What’s it like being a writer today?

I would say that writers are the most desperate people I have ever seen in terms of their utter lack of self-esteem. Their incredible alcoholism. Their way of life. Also, this feeling that they are no longer culturally relevant. I was watching Mad Men and there was some executive who flies in from somewhere and says, “Wow, we just saw James Michener by the pool!” Just the idea that writers were celebrities. That people, even some random executive from nowhere, would seek them out and know who they were.

The demise of writers as cultural figures has happened so quickly, I think it is still a shock. It is interesting to look at younger people from generations ahead of mine, because they never counted on that to begin with. But my peers, the people in their late 30’s now, to us literature still mattered when we were in our 20’s. We would discuss the new Martin Amis book with a comrade who was not a writer himself. Recently, I was at a dinner with a lot of very young people who just graduated from college and a friend said, “Oh, Gary is a novelist,” and they all looked at me like, what the hell is that? Like in a zoo! And then my friend said, “And he is also a contributing editor to Travel and Leisure,” and they said, “Oooo! Travel and Leisure! That must be awesome, dude!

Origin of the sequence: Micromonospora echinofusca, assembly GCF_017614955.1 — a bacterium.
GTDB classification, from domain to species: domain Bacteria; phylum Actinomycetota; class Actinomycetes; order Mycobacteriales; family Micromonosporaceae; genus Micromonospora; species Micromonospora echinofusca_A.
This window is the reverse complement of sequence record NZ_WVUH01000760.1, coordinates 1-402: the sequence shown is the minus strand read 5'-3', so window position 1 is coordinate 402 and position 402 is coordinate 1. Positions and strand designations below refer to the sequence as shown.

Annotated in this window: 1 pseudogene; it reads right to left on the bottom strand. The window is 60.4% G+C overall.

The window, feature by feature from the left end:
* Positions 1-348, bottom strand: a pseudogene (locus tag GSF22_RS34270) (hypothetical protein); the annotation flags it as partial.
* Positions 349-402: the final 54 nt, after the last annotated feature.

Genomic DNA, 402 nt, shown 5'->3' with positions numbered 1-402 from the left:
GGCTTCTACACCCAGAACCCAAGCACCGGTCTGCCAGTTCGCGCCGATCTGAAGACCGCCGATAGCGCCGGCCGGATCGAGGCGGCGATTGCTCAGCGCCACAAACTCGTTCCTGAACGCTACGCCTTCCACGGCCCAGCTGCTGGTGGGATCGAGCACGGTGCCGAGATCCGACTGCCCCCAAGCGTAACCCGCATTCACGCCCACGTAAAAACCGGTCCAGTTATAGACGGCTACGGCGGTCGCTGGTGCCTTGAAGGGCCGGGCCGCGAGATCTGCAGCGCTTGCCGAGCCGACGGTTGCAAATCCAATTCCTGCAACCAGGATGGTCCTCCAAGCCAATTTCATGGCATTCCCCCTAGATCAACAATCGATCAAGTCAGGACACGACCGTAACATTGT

Did you aspire to fame and fortune?

I never thought my books would sell. I thought I would be very much on the margins. Stuff about Russian immigrants, who the hell would want to read about that? I just wanted to eke out some kind of living. I never thought it would be my primary source of income. I almost thought there was something romantic about that. Sort of like Soviet writers in the time of the Soviet Union who worked very hard even though nobody would read it because the state censured it. There is a term for that which means, literally, that you “write into the desk.” As though the drawer of your desk is the only place your work will ever be found.

What are your thoughts looking back?